Bill and Arctic wolf Aka gaze over a balcony at the University of Vermont in 2003.

We build ethical capacity.

We help individuals, communities and organizations build the capacity to think through their own values and commitments, and the capacity to make ethically informed decisions. Our approach to ethical capacity building is interdisciplinary in spirit and pluralist in approach, welcoming a diverse array of insights. This creates shared moral ground for deliberative and practical dialogue about the moral issues at stake and what we ought to do about them.

We generate ethically informed, scientifically rigorous research articles, popular essays, courses, seminars, workshops and the like to build interdisciplinary knowledge useful to deliberative decision making. We then use this knowledge to build the ethical capacity of others through ethics training, policy framing, meeting facilitation and expert testimony.

What Do We Want?

We strive for a global community that cares for animals as a distinct sphere of ethical and practical concern. This calls for humanity to sharpen our individual and collective capacity for ethical thought and behavior, and fulfill our moral and political responsibilities to people, animals and nature.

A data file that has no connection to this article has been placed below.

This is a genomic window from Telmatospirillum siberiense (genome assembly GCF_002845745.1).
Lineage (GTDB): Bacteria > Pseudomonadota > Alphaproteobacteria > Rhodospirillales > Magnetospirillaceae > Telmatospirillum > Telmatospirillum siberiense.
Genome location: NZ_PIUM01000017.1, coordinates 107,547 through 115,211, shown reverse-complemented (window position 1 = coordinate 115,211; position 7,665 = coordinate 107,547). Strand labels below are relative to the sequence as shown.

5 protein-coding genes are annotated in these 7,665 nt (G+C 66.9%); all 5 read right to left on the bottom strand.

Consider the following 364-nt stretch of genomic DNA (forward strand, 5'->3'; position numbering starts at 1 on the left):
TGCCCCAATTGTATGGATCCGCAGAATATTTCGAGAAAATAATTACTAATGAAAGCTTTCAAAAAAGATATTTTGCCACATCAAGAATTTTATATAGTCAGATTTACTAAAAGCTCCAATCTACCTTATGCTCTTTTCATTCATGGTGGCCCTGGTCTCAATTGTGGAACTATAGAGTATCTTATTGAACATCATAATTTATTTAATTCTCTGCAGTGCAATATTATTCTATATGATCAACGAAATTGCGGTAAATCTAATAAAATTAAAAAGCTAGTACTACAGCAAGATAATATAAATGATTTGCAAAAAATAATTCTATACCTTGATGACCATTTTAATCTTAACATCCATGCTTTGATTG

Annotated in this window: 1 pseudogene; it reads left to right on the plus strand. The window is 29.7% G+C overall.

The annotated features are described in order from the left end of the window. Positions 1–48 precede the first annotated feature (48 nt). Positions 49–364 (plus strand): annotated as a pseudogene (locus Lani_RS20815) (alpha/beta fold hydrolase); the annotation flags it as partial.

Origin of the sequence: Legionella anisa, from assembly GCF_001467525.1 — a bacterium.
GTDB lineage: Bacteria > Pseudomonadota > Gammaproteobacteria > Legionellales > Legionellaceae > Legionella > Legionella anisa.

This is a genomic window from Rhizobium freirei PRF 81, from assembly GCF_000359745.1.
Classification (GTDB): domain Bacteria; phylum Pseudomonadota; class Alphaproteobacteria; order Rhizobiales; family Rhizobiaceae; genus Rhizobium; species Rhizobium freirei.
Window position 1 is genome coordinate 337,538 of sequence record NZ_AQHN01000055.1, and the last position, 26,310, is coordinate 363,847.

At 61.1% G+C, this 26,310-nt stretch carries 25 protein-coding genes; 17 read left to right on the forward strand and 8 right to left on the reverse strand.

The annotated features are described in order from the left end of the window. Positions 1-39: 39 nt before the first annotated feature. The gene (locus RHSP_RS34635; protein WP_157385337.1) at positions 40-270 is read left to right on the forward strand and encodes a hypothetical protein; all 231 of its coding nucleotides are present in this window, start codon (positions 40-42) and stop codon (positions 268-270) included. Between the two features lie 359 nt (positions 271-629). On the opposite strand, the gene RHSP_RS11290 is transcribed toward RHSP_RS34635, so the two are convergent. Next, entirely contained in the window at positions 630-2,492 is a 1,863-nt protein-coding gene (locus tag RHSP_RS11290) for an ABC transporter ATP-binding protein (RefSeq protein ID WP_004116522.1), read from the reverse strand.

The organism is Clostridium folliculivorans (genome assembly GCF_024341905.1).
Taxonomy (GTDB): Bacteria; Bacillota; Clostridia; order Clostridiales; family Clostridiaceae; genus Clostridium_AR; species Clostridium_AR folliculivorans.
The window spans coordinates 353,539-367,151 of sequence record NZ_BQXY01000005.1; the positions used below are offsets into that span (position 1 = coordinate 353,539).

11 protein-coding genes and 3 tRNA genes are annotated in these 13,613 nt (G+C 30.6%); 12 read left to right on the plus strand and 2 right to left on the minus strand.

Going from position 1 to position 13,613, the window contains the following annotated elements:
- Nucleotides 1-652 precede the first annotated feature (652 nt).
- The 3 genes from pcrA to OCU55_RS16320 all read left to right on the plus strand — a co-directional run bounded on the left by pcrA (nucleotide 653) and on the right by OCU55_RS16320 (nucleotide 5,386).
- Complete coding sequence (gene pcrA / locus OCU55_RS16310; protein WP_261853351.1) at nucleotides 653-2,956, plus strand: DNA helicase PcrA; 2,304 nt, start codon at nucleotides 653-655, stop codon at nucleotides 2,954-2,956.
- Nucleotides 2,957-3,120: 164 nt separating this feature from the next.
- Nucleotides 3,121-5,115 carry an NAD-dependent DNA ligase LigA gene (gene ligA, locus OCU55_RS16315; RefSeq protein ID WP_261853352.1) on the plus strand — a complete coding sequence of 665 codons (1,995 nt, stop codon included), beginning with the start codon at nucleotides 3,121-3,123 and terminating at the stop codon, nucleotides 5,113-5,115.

How Does it Work?

We have three program areas – research, education, and training. All have established and planned projects. Projects are organized around collaborative teams composed of experts in fields relevant to a project’s subject matter. These experts may work on a research article, educational course, or offer ethics training together. Team leads take on oversight and organizational roles. We, otherwise, minimize hierarchy to foster creativity and the flow of ideas. To minimize overhead costs, all operations are online.

What Animals Do We Consider?

All animals merit our moral concern. In addition, we consider animals as individuals, and as active members of their broader ecological and social communities. Much of our work takes place at the interface of animals and their interactions with humans. This is only natural as we all live in ‘mixed communities’ involving a diversity of people and animals inhabiting a shared landscape. Examples include outdoor ‘house’ cats and their impact on biodiversity, and Asian elephant’s interacting with Karen people and mahouts in SE Asia.